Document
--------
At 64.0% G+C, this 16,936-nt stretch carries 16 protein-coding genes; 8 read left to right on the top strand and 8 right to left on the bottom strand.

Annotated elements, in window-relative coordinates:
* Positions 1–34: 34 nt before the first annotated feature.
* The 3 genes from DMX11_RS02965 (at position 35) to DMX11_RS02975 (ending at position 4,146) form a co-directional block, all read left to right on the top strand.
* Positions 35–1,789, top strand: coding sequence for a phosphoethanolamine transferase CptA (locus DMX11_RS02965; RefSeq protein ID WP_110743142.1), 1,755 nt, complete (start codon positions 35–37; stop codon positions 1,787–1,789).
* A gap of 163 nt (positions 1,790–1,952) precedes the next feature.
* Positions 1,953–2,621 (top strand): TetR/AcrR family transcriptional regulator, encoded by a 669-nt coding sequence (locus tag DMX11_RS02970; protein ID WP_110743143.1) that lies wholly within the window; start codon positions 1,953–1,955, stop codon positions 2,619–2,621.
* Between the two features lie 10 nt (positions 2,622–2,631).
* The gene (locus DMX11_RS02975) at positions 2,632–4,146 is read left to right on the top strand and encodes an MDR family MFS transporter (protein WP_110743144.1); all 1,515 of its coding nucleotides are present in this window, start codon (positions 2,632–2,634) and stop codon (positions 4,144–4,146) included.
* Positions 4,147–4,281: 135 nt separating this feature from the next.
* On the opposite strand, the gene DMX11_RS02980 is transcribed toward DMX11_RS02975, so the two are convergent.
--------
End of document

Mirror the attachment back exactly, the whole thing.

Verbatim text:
At 64.0% G+C, this 16,936-nt stretch carries 16 protein-coding genes; 8 read left to right on the top strand and 8 right to left on the bottom strand.

Annotated elements, in window-relative coordinates:
* Positions 1–34: 34 nt before the first annotated feature.
* The 3 genes from DMX11_RS02965 (at position 35) to DMX11_RS02975 (ending at position 4,146) form a co-directional block, all read left to right on the top strand.
* Positions 35–1,789, top strand: coding sequence for a phosphoethanolamine transferase CptA (locus DMX11_RS02965; RefSeq protein ID WP_110743142.1), 1,755 nt, complete (start codon positions 35–37; stop codon positions 1,787–1,789).
* A gap of 163 nt (positions 1,790–1,952) precedes the next feature.
* Positions 1,953–2,621 (top strand): TetR/AcrR family transcriptional regulator, encoded by a 669-nt coding sequence (locus tag DMX11_RS02970; protein ID WP_110743143.1) that lies wholly within the window; start codon positions 1,953–1,955, stop codon positions 2,619–2,621.
* Between the two features lie 10 nt (positions 2,622–2,631).
* The gene (locus DMX11_RS02975) at positions 2,632–4,146 is read left to right on the top strand and encodes an MDR family MFS transporter (protein WP_110743144.1); all 1,515 of its coding nucleotides are present in this window, start codon (positions 2,632–2,634) and stop codon (positions 4,144–4,146) included.
* Positions 4,147–4,281: 135 nt separating this feature from the next.
* On the opposite strand, the gene DMX11_RS02980 is transcribed toward DMX11_RS02975, so the two are convergent.